I will be. I used to image with my C11 and hyperstar on the tripod and wanted a more permanent setup. I have been using the pier for a while but never thought I had a great polar alignment.

I will do a drift align and get it sorted.

#9 astro_baby

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Posted 13 December 2012 - 02:07 PM

Maybe my mount was made in Heaven then because my HEQ5 will keep a target in the EP of a 32mm Plossl for 40 minutes easily, I normally use the setting circles for a polar alignment.

I can be pretty sure of that because a year or so back the mount was left tracking M57....I wanderd off to have a look at someone elses kit, got nattering and came back about 40 minutes later, may have been close to an hour...Peeked in the EP and M57 was still in there about halfway to the edge of the field in a 32mm Plossl.

Normally mine will track a planet at high power for 20 minutes at a stretch with only the occasional manual bump on a bad night to keep the planet dead centre.

I am fussy with polar alignment, though not obsessive as I only observe and dont do imaging.

#10 gonzosc1

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Posted 13 December 2012 - 06:21 PM

I just got my atlas little more then a week ago. what you describe sounds like what I'm dealing with almost.
after perfect reticle alignment I discovered that my polar scope itself is not lined up with the RA axis.
when I rotate in RA while looking through the polar scope my whole FOV moves in an egg shaped oval pattern while at the same time the reticle stays in perfect alignment on target.
I chatted with Orion tech support for a while and we both agree that the polar scope itself is not in alignment with the RA axis. they said it can be adjusted with the four allen screws surrounding the polar scope.
they also suggested that I try to site a more distant target and see how much movement there is before making any adjustments. said adjusting mechcanical polar scope axis can be a PITA!

#11 telfish

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Posted 13 December 2012 - 10:11 PM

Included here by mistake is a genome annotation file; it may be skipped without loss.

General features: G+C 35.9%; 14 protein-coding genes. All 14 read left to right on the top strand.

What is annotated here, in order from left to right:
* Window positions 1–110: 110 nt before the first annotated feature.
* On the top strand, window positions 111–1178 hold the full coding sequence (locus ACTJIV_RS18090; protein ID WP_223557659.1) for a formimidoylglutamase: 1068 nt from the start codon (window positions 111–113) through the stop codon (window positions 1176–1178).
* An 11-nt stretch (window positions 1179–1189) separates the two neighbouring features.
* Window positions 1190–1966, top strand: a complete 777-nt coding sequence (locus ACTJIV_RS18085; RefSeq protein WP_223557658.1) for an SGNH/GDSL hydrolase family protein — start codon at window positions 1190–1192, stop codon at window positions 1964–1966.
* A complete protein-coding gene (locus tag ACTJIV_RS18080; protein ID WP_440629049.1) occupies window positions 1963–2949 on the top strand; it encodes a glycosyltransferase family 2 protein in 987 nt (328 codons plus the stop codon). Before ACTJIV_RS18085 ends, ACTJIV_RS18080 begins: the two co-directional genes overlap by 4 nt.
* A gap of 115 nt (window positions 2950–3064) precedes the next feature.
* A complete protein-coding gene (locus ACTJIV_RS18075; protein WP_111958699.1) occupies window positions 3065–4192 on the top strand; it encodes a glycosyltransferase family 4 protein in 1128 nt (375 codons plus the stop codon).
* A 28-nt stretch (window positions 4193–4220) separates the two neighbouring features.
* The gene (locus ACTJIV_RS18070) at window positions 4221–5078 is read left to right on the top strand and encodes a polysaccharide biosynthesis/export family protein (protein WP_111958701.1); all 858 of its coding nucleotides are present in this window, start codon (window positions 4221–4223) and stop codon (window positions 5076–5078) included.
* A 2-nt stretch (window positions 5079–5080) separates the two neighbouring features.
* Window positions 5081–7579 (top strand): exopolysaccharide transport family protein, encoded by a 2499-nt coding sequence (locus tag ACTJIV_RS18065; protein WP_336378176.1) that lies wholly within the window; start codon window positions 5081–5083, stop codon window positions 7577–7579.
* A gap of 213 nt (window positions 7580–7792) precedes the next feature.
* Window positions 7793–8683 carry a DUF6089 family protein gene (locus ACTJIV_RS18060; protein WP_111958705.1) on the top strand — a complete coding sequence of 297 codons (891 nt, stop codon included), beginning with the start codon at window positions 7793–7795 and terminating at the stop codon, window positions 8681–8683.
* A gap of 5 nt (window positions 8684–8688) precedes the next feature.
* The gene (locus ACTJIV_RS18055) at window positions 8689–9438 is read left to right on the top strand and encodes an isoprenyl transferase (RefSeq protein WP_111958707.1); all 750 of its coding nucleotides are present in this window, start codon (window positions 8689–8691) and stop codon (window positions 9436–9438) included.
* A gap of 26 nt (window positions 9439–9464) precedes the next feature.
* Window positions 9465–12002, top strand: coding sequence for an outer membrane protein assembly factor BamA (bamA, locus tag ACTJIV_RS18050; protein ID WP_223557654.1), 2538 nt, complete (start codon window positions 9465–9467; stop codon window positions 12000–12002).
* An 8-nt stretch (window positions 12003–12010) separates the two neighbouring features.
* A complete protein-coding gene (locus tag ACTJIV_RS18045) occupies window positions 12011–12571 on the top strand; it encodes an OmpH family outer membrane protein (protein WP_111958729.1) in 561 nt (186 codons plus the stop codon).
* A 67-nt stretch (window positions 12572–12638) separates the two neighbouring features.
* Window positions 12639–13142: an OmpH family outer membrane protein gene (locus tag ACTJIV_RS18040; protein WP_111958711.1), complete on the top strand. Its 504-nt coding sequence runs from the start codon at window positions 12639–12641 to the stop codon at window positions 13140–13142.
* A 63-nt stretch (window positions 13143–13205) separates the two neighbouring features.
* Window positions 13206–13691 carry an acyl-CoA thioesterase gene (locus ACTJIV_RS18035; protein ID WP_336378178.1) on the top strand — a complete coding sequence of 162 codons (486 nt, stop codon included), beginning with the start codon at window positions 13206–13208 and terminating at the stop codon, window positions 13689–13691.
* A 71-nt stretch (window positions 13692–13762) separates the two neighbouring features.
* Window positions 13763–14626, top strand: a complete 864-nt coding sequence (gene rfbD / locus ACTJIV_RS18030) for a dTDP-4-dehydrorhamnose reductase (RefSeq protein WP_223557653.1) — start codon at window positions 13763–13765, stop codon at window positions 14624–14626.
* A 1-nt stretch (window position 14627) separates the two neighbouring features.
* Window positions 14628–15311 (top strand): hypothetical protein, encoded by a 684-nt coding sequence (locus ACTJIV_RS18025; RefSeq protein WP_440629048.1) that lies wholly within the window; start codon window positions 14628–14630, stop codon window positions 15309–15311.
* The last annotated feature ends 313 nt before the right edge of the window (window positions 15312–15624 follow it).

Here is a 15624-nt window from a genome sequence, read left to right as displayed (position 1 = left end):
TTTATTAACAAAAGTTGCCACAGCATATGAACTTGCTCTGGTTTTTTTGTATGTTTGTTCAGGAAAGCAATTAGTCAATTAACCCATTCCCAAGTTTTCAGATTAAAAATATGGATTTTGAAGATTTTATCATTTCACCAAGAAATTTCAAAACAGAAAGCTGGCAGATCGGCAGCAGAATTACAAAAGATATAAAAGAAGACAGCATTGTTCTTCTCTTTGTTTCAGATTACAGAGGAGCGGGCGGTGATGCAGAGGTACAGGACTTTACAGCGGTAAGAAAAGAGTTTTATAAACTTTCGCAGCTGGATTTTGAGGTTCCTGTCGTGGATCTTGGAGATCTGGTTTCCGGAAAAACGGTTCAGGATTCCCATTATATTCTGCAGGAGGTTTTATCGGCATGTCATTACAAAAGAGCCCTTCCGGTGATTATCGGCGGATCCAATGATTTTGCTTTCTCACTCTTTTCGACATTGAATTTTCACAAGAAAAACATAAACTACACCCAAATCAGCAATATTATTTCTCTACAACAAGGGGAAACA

Thanks, that is what I thought was the issue, either the RA axis was not concentric or there was another adjustment on the polar scope to adjust for eccentricity in the mount.

There are no instructions regarding this adjustment in the manual!

#12 EFT

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Posted 14 December 2012 - 10:27 AM

I would say that this is fairly standard for these scopes, that's why the polar scope is generally only useful for rough polar alignment. If you think about the geometry of the situation, misalignment of the axes will have impacts on the gotos over the entire sky, but they will usually be fairly small. But if you expect to go from an object on one side to one other the other with a high power eyepiece, you will have problems. When it comes to tracking, the impact will also be fairly minor and result in a slow drift over time that should be easily guided out.

I can pretty much guarantee that if you check the position of the axis shafts on these and other mass produced mounts in reference to the housings and axis heads, you would find that they are rarely, if ever, true (I can't remember a the last CGE mount that I worked on that did not have at least one wobbling axis head). That's why unguided, long exposure AP is simply waste of time. The precision is simply not there.

#13 Cliff Hipsher

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Posted 14 December 2012 - 11:10 AM

I had similar issues with my Meade LXD-75.

To get you PAS squared away:

Rotate the mount to one side and get a target centered.
Rotate the mount to the other side.
Use the adjustment screws to take out HALF of the error.
Rotate the mount back to the other side.
Take out HALF of the error.
Rinse, Pepeat..

This is called BORE SIGHTING.

#14 John Carruthers

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Posted 15 December 2012 - 09:35 AM

with a distant target and patience you will get your polar scope centred. The key is to correct by 1/2 the error each time. Dion has done a quick tut here;
http://www.astronomy...php?f=19&t=4006
the thumbscrew mod saves hours of fiddling with a 0.5mm Allen key.

Alan has a 'how to' here;
http://www.awrtech.c....htm#POLARSCOPE